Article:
Honda has confirmed plans to build a new plant in Mexico that will employ 3,200 people and assemble cars for North America.
The company said it would spend US$800m to build the plant which is expected to begin operations in 2014 and will have a capacity of 200,000 vehicles a year.
Tetsuo Iwamura, chief operating officer for Honda’s North America Region, said: “With growing demand for fuel-efficient vehicles, this plant will increase Honda’s ability to meet customer needs for subcompact vehicles from within North America.
“This new plant will further strengthen the foundation of Honda’s North American business by enabling us to more flexibly respond to changing market conditions from within the region.”
The new plant will take the number of Honda car factories in North America to eight and will increase the company’s regional production capacity from its current 1.63m vehicles to 1.83m in 2014.
The new plant will be built at the suburb of Celaya, Guanajuato, about 210 miles east of Honda’s two existing plants in El Salto, Jalisco, which build cars, motorcycles and auto parts.
Honda has also recently announced plans to expand production in the US and Canada by adding a second shift to plants in Indiana, Ohio, and Ontario.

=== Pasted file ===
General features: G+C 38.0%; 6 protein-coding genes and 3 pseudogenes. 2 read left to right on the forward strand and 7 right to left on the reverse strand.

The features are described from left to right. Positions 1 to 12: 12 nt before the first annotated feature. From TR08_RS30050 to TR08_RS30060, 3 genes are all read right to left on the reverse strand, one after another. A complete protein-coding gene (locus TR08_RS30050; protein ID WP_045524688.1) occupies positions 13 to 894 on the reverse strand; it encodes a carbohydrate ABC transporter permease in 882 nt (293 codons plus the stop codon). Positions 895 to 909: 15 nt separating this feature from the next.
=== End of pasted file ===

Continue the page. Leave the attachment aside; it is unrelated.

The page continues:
The carmaker employs more than 33,000 people in North America and the new plant will boost its capital investments to nearly US$21bn.
Honda’s announcement is a further boost for industry in Mexico. In June Mazda said it will build a US$500m factory while General Motors, Audi and Nissan are also said to be on the lookout for new investments in the country.
Mexico increased vehicle production to a record 2.3m units in 2010, making it the world’s ninth biggest carmaker. Analysts said that following a period when car companies were moving production to China, some are looking at Mexico because of its favourable exchange rate, relatively low transportation costs and free-trade status.
Beyond cost advantages, proximity to the US market is another factor also luring major auto companies to Mexico.